Humberto Soto comes in at No. 4. Soto's two lightweight wins are over a shot Jesus Chavez and the tremendously limited David Diaz, and Diaz actually gave him some trouble. But Soto also did have his power at 135 against Diaz, and despite my questioning of his resume (the win over Rocky Juarez in 2005 is still the best of his entire career), he's got enough going for him in a crowded field that I have him ranked highly. There are a LOT of guys I do think could beat Soto in this division. He fights Ricardo Dominguez in another highly questionable matchup on May 15.
Rolando Reyes checks in at No. 5. This is debatable as well, and if he doesn't at least get a fight scheduled sometime soon, he'll drop out. He's been inactive for just over a year, since he beat Julio Diaz on the Lightweight Lightning PPV in April 2009. I think he's a good fighter, good enough to beat any of the three guys ranked ahead of him here. But he's not fighting, and if you don't fight, what's it matter?
Ali Funeka drops down to No. 6, not so much because he lost to Joan Guzman in that sham of a fight, but because Funeka contributed to the fight's sham factor by failing a drug test afterward. Funeka's awkwardness has made him effective against name fighters (Guzman, Nate Campbell and Zahir Raheem), and like the rest of the guys after Marquez, I can say this: sure, he could beat Juan Diaz, Michael Katsidis, Humberto Soto and Rolando Reyes. Those are all, in my view, 50-50 fights, or very close to it.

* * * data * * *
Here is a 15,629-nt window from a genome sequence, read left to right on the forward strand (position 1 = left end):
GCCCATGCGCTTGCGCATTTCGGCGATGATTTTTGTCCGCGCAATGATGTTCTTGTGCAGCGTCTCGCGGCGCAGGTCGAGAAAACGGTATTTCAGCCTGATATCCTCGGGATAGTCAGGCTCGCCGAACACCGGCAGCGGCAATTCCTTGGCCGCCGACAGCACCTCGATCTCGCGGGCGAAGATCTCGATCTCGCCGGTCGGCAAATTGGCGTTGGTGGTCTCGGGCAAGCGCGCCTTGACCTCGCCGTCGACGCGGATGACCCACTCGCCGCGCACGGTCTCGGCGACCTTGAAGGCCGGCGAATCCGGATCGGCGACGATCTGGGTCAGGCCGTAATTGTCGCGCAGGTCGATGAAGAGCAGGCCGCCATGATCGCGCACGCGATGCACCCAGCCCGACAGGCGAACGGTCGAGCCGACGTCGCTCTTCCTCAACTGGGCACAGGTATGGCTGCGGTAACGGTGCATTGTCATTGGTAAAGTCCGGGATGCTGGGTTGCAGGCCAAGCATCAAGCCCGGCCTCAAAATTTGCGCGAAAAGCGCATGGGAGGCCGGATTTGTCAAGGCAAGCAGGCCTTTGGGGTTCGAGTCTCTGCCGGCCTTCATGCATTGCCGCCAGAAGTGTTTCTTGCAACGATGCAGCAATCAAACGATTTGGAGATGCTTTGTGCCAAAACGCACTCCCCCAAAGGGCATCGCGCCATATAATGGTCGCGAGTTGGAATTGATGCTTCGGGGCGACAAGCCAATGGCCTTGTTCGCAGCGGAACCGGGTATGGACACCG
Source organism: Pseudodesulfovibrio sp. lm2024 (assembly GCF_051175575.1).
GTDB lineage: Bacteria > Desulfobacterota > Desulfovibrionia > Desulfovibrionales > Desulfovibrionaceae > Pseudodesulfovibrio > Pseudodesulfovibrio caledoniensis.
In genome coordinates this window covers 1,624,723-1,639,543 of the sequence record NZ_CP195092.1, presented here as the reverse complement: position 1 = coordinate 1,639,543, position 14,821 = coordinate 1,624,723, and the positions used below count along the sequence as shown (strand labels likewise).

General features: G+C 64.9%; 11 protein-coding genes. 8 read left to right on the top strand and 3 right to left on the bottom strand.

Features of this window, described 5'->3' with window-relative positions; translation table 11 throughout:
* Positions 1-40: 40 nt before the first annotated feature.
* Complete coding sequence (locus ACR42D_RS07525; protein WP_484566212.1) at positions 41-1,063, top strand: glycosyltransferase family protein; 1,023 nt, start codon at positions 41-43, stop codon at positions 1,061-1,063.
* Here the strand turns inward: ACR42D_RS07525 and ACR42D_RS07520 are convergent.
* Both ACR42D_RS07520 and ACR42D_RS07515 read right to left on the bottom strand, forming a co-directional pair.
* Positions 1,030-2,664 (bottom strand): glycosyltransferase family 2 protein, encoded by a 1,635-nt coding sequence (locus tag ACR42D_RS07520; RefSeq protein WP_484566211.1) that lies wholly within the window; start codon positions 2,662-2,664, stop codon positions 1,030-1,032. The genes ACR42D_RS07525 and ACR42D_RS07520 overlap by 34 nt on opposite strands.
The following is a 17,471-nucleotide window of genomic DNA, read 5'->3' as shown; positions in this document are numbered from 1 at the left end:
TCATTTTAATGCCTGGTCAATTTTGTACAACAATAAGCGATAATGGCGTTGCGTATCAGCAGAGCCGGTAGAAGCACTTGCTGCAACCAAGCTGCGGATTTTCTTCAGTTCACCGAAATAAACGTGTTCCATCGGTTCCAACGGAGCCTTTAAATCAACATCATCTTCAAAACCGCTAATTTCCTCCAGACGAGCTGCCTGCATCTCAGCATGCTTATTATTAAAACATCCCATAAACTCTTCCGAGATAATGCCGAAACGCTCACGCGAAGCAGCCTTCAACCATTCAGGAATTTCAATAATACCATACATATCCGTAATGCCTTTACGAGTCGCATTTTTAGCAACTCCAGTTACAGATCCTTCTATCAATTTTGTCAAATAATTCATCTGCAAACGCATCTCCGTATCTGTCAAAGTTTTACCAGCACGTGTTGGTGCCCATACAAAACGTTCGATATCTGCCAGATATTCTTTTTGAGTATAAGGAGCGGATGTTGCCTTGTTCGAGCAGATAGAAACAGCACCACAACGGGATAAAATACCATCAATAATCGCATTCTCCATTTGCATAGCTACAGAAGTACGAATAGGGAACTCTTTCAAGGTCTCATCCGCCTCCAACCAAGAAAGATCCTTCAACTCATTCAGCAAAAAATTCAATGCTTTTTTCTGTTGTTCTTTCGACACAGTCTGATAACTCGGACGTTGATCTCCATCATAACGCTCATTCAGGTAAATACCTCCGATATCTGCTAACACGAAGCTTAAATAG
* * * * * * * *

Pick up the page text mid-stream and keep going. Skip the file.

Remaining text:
After Kevin Mitchell at No. 7 is eighth-ranked Paulus Moses, the Namibian who holds a WBA title. At 31, Moses (25-0, 17 KO) is no spring chicken, but back-to-back wins over Yusuke Kobori and Takehiro Shimada are as solid as what most of these guys are doing. The ninth spot belongs to the big-talking Jorge Barrios, who has gone 2-0 since returning to the ring last August. Barrios is one of those guys I think gets extremely overlooked. I'm not saying he's a world-beater, but he's no easy task and never has been. Rocky Juarez was having a really tough time with him before Juarez Joker'd Barrios' lip, and he gave both Joan Guzman and Popo Freitas hard fights, too. He was the guy who took Mike Anchondo's "0" and has plenty of decent wins, though nothing particularly great. Barrios is just a guy I don't think anyone in the division has an easy night against, and he's that sort of fighter that can pull the upset over a more talented foe if things break his way some. Obviously it'd be nice to see him get more active, and it'd be great if any of these other guys would fight him, or if he'd fight them, or whatever.
Coming it at No. 10 is Manchester's John Murray, a guy I probably like more than most would. He could easily be switched out with any of the following fighters: Miguel Acosta (who has not fought since his upset knockout of Urbano Antillon last year), Brandon Rios (who faces Urbano Antillon soon), Antonio DeMarco, Vicente Escobedo, Ji Hoon Kim (who I really like), Akihiro Kondo, Miguel Vazquez and Anthony Peterson. There are a ton of quality fighters in this division, more than I've even mentioned in this top 10 or that "honorable mention" list there. It's not in league with 168, 147, 140 or 126, but for depth and competition, this division is really good.